Mental health isn’t the easiest topic to speak about. In fact, some people find it downright uncomfortable. That’s why now, more than ever, it’s important to have open conversations to de-stigmatize the subject. Acknowledging that discomfort, Meaghen Johnston from Intentional Futures Counselling answered some tough questions on people’s minds.
Meaghen made sure to emphasize mental health is not something people can just choose to overcome. She noted that every individual facing a mental health challenge has their own battle to fight, despite not always having the motivation to do so.
Thankfully, there are resources available in our city. Serge and Kate from Resource Assistance for Youth (RaY) Winnipeg shared some street-level supports they have for youth in our community, ranging from basic needs, like food and clothing, to long-term preventative supports like employment assistance and mental health and wellness programs. For a young person experiencing a mental health crisis, just knowing there are organizations like RaY out there could make all the difference.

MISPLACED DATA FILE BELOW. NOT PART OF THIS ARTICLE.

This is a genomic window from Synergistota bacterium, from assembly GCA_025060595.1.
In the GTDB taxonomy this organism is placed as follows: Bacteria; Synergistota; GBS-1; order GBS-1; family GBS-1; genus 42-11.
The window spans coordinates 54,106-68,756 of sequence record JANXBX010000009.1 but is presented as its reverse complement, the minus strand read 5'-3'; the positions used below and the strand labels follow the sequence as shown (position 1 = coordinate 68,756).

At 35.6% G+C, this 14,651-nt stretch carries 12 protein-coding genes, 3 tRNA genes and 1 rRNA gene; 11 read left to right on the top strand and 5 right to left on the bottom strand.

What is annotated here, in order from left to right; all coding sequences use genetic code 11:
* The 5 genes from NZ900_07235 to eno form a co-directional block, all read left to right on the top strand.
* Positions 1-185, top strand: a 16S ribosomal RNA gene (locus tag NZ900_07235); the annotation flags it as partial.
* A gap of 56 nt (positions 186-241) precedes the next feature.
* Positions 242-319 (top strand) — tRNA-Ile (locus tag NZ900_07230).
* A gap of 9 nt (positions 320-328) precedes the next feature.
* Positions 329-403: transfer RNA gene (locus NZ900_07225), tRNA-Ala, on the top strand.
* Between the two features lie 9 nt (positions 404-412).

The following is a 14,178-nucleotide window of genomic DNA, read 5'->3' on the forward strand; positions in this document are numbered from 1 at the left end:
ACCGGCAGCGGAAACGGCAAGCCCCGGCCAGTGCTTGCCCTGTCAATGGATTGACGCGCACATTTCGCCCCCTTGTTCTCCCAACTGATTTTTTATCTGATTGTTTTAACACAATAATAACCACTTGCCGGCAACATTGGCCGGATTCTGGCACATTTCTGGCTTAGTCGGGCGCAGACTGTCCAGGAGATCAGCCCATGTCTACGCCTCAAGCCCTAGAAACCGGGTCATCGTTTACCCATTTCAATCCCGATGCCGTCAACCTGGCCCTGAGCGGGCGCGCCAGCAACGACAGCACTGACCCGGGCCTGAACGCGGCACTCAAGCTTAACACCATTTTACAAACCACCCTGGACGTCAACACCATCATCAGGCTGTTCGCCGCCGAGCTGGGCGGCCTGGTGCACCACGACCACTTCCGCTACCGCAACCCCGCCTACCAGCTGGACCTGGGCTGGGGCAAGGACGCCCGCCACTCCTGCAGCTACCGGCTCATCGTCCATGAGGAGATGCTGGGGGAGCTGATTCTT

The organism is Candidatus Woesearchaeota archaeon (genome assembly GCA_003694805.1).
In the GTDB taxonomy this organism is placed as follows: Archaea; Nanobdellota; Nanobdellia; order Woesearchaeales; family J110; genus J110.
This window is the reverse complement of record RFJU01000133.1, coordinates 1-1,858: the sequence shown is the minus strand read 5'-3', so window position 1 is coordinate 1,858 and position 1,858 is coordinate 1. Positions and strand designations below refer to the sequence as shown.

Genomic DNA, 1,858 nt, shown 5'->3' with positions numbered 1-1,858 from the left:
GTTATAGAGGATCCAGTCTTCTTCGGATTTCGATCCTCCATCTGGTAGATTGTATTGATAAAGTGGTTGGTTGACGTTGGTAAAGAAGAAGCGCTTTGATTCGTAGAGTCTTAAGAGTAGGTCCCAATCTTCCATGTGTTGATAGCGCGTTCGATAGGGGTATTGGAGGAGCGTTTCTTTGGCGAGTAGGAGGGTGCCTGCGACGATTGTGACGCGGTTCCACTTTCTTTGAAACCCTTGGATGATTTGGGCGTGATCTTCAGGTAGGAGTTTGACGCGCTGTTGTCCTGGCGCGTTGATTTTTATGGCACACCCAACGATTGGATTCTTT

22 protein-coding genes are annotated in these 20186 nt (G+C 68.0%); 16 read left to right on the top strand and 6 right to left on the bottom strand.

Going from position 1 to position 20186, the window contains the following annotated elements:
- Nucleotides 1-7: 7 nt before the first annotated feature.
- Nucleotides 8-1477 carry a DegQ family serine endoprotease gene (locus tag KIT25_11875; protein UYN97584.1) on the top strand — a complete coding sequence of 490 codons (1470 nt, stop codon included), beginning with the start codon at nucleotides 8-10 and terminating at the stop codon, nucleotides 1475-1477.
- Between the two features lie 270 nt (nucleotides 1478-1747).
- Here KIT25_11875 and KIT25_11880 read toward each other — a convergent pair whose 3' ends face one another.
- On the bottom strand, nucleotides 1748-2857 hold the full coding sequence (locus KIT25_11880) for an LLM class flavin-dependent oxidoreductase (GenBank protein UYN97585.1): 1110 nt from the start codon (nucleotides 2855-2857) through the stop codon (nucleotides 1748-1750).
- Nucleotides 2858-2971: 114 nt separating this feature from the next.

Next, attendees were treated to a chill-inducing first-hand account of one woman’s journey from ‘hell to well.’ Where to begin with Lisa Shaw’s story? When you look at Lisa, you wouldn’t be able to see the scars that remain from her personal journey. Lisa is a survivor. She is a mental health warrior, and her story is one that without a doubt inspires all who are fortunate enough to hear it. Lisa’s story is one of resilience and dedication – confronting her mental health diagnosis head-on with support from her family, along with resources available within our community. It was an absolute honour to listen to Lisa’s story and hear the passion, pain, and healing in her voice. People like Lisa share their stories to ensure others who may feel alone know they are not, and that help is out there.
This year has been a tough one. I know the uncertainty that comes with an unprecedented global pandemic has caused a rise in mental health challenges among the population. Mental health does not discriminate against race, age, gender, or socioeconomic status.
If I took anything away from this episode, it is the more compassion and kindness we can show each other, the better off our community is. I also learned about some of the many amazing resources we are lucky enough to have right here in Winnipeg, including the 35 United Way agencies that provide counselling and wellness services.